Here’s some surprising news: a pro-democracy protest yesterday in São Paulo (7 September) did not end in police aggression. This stands in contrast to the violent repression witnessed all last week against crowds of two to 30-thousand, and on Sunday against a much larger mass of 50-100 thousand, as I discussed in posts here and here, respectively.
In a Medium post for independent media agency Democratize, Victor Amatucci points out that lines of black blocs led a 10-thousand-strong protest 7km from the centre to Paulista and back, without incident. Could it be that the absence of riot police at this demo, rather than the presence of black blocs, was the reason behind the lack of conflict? You don’t say.
Media blamed black blocs for instigating violence much of last week (example). When I was present (Tue, Wed, Thu, Sun) I did not personally witness any instigation on the part of demonstrators. That said, even parts of the old left blamed black blocs for prompting police action. On the other hand, rumours abounded that plainclothes military police were infiltrating protests and initiating vandalism and violence to justify police repression.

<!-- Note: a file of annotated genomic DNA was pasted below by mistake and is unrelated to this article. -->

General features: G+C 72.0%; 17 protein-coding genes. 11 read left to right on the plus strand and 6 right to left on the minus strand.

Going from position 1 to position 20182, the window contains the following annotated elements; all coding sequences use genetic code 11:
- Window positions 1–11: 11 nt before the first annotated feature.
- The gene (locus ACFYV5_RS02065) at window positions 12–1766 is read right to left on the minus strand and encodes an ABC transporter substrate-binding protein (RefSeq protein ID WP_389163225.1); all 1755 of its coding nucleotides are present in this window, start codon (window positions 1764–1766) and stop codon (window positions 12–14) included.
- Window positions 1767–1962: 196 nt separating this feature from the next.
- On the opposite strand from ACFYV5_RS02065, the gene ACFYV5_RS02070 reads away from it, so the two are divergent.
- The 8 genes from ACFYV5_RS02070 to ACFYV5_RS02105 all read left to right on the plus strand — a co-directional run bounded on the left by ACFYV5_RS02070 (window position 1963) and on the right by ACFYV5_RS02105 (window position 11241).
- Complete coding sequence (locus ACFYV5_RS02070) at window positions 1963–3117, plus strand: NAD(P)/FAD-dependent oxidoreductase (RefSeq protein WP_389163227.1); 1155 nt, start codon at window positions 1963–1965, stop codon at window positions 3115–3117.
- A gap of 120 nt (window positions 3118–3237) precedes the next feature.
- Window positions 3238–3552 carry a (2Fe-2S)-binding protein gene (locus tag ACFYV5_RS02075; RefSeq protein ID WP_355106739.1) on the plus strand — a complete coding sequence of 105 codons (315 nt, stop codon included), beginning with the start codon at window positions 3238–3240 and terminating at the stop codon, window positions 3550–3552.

[UPDATE: According to this report, a student group arrested just before Sunday’s protest started was infiltrated by a policeman posing as a leftist on Tinder. The group of 26, which included minors, were then held without access to lawyers and allegedly were forced to sign statements without attorneys present as well as some having evidence planted on them. A judge later released most of them, claiming it recalled practices from the era of the dictatorship. This, supposedly, is the work of ‘P2’ an undercover military police unit, that many protesters claim to be infiltrating protests. The only amusing part of the story is the Tinder profile included a falsified quote from Karl Marx (“Democracy is the road to socialism”). Not only brutal and illiberal, but can’t even do their research properly.]
In any case, the ‘black bloc justification’ is old hat, being a reporting trope since June 2013. Sometimes it has proved true, but it still doesn’t justify widespread and indiscriminate repression.
The reason for police reticence yesterday is unclear. But my speculation as to whether the military police’s strategy might have some federal direction is bolstered by a fact I neglected to mention: federal justice minister Alexandre de Moraes was São Paulo state minister at the Secretariat for Public Security from Jan 2015 to May 2016, under current governor Geraldo Alckmin.
[Featured image: Wladimir Raeder/Democratize]